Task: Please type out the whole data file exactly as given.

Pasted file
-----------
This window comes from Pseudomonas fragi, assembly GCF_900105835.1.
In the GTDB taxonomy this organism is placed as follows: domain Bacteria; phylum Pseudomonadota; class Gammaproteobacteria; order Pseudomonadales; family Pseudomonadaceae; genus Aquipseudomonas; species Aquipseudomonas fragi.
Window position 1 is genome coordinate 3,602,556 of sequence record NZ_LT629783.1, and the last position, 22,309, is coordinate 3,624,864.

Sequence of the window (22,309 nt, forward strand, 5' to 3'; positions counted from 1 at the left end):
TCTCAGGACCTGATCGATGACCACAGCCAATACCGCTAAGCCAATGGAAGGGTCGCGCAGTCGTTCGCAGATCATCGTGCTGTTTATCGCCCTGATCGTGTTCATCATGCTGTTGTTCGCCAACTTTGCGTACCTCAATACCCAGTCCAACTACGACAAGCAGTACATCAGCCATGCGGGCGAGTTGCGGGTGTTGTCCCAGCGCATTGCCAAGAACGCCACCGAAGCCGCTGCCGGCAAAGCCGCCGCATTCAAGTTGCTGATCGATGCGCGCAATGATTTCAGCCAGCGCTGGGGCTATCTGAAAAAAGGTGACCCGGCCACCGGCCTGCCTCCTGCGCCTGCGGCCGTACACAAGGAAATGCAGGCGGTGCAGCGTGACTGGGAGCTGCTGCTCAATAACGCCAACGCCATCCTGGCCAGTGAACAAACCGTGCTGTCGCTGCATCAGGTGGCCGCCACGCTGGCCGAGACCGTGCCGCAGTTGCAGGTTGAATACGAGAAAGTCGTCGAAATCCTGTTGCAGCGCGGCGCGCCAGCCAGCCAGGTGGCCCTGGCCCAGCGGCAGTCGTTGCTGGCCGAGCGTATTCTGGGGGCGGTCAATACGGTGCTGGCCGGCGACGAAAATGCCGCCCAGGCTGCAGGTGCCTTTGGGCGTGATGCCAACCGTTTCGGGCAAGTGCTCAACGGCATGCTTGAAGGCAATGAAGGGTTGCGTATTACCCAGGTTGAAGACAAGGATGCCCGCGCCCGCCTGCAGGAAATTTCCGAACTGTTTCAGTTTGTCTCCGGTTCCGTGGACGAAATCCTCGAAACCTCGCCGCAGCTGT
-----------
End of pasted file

This window comes from Pseudomonas fragi, assembly GCF_900105835.1.
In the GTDB taxonomy this organism is placed as follows: domain Bacteria; phylum Pseudomonadota; class Gammaproteobacteria; order Pseudomonadales; family Pseudomonadaceae; genus Aquipseudomonas; species Aquipseudomonas fragi.
Window position 1 is genome coordinate 3,602,556 of sequence record NZ_LT629783.1, and the last position, 22,309, is coordinate 3,624,864.

Sequence of the window (22,309 nt, forward strand, 5' to 3'; positions counted from 1 at the left end):
TCTCAGGACCTGATCGATGACCACAGCCAATACCGCTAAGCCAATGGAAGGGTCGCGCAGTCGTTCGCAGATCATCGTGCTGTTTATCGCCCTGATCGTGTTCATCATGCTGTTGTTCGCCAACTTTGCGTACCTCAATACCCAGTCCAACTACGACAAGCAGTACATCAGCCATGCGGGCGAGTTGCGGGTGTTGTCCCAGCGCATTGCCAAGAACGCCACCGAAGCCGCTGCCGGCAAAGCCGCCGCATTCAAGTTGCTGATCGATGCGCGCAATGATTTCAGCCAGCGCTGGGGCTATCTGAAAAAAGGTGACCCGGCCACCGGCCTGCCTCCTGCGCCTGCGGCCGTACACAAGGAAATGCAGGCGGTGCAGCGTGACTGGGAGCTGCTGCTCAATAACGCCAACGCCATCCTGGCCAGTGAACAAACCGTGCTGTCGCTGCATCAGGTGGCCGCCACGCTGGCCGAGACCGTGCCGCAGTTGCAGGTTGAATACGAGAAAGTCGTCGAAATCCTGTTGCAGCGCGGCGCGCCAGCCAGCCAGGTGGCCCTGGCCCAGCGGCAGTCGTTGCTGGCCGAGCGTATTCTGGGGGCGGTCAATACGGTGCTGGCCGGCGACGAAAATGCCGCCCAGGCTGCAGGTGCCTTTGGGCGTGATGCCAACCGTTTCGGGCAAGTGCTCAACGGCATGCTTGAAGGCAATGAAGGGTTGCGTATTACCCAGGTTGAAGACAAGGATGCCCGCGCCCGCCTGCAGGAAATTTCCGAACTGTTTCAGTTTGTCTCCGGTTCCGTGGACGAAATCCTCGAAACCTCGCCGCAGCTGT